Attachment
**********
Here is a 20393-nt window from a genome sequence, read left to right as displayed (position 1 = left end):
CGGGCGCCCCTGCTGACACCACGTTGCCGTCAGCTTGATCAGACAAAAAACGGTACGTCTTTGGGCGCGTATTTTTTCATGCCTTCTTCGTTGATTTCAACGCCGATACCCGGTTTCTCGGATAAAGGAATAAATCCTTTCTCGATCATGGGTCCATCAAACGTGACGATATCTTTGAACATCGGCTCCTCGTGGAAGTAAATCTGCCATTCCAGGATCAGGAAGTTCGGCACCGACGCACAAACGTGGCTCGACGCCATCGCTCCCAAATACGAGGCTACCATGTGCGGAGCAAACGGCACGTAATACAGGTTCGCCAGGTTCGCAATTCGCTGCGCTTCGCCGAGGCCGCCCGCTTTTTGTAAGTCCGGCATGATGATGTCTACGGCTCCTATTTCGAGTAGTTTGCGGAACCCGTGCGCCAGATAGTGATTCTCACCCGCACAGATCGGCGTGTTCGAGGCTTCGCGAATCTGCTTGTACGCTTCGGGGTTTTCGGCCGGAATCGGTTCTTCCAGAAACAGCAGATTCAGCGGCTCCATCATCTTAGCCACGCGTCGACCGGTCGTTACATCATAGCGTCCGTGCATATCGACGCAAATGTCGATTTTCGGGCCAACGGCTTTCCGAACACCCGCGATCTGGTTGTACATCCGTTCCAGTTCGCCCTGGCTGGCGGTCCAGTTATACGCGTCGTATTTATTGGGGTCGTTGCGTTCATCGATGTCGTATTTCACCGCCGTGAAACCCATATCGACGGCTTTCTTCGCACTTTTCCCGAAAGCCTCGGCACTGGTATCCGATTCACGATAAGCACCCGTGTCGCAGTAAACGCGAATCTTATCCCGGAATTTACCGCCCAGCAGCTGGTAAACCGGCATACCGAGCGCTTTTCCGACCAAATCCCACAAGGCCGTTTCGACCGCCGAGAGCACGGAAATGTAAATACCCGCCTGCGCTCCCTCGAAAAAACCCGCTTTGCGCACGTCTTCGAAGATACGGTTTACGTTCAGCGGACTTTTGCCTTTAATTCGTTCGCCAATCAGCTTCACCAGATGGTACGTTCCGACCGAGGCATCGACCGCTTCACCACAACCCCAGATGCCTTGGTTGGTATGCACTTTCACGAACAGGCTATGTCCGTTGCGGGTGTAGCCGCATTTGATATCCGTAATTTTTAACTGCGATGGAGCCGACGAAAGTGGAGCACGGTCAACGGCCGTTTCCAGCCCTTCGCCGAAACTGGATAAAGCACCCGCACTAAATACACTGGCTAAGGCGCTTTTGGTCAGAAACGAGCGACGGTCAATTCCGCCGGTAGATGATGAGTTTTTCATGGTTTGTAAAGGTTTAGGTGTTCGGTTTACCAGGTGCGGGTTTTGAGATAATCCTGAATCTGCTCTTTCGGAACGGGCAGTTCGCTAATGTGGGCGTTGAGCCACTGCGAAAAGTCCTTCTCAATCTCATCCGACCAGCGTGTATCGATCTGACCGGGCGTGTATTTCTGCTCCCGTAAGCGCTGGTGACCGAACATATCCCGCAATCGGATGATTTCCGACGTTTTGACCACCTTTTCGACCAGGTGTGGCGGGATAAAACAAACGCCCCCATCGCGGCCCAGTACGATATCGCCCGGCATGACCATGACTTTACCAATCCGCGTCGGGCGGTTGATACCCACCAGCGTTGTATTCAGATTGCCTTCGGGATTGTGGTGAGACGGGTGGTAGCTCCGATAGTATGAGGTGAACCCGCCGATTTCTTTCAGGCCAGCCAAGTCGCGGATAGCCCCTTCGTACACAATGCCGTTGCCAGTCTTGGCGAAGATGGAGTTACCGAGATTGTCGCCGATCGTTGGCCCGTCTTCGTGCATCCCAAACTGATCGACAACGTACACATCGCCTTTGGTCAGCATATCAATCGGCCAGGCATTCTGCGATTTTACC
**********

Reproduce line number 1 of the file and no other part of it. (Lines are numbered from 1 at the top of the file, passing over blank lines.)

Here is a 20393-nt window from a genome sequence, read left to right as displayed (position 1 = left end):